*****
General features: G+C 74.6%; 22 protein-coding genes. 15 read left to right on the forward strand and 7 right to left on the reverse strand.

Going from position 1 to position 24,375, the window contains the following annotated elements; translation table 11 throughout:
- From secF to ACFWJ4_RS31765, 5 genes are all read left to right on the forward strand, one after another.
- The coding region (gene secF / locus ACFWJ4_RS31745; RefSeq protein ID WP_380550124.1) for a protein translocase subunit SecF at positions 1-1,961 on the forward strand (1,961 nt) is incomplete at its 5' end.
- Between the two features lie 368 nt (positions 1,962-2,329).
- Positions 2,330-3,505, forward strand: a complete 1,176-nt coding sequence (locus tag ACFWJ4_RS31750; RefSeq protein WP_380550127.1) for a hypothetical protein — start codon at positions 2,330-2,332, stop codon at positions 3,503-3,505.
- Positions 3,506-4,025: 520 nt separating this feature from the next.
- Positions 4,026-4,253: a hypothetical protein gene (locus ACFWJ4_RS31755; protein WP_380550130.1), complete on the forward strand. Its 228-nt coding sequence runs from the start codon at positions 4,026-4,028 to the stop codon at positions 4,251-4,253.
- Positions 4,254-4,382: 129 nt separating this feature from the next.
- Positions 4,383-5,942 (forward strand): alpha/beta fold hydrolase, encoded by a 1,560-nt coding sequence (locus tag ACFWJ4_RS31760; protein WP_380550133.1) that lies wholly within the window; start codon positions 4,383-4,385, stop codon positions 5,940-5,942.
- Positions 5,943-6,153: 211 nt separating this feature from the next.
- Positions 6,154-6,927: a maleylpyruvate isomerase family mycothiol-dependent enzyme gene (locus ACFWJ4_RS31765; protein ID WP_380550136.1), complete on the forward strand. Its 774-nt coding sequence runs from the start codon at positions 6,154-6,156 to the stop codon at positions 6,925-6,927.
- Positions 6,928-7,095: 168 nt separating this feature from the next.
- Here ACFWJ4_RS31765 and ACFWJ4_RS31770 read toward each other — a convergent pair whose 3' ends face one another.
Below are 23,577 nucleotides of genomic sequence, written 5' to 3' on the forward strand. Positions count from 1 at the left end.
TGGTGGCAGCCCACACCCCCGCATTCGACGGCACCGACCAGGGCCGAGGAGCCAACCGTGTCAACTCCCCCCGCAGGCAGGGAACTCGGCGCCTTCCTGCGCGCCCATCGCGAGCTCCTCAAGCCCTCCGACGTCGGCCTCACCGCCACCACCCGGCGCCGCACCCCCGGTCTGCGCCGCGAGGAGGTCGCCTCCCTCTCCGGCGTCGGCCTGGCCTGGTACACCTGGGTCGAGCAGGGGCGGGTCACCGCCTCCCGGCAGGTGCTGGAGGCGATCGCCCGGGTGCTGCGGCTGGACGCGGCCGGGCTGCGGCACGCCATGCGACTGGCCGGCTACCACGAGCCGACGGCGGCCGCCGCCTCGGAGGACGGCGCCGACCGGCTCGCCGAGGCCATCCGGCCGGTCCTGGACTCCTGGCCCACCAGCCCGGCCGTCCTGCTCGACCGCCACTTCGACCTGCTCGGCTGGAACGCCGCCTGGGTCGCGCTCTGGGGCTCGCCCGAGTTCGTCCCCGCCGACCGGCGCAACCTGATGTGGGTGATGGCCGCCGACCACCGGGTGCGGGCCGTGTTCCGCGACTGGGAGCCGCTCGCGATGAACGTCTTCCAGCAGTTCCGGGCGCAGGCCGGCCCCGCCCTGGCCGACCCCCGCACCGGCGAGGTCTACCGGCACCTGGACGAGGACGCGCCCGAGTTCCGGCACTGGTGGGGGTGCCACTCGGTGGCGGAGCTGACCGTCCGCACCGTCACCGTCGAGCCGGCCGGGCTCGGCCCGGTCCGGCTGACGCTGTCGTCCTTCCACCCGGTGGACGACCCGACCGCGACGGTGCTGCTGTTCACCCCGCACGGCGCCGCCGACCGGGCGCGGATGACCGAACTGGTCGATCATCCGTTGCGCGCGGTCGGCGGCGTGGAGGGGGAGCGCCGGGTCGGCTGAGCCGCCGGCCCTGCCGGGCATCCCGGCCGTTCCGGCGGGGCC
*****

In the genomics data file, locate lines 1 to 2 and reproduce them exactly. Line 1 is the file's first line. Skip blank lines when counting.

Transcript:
General features: G+C 74.6%; 22 protein-coding genes. 15 read left to right on the forward strand and 7 right to left on the reverse strand.

Going from position 1 to position 24,375, the window contains the following annotated elements; translation table 11 throughout: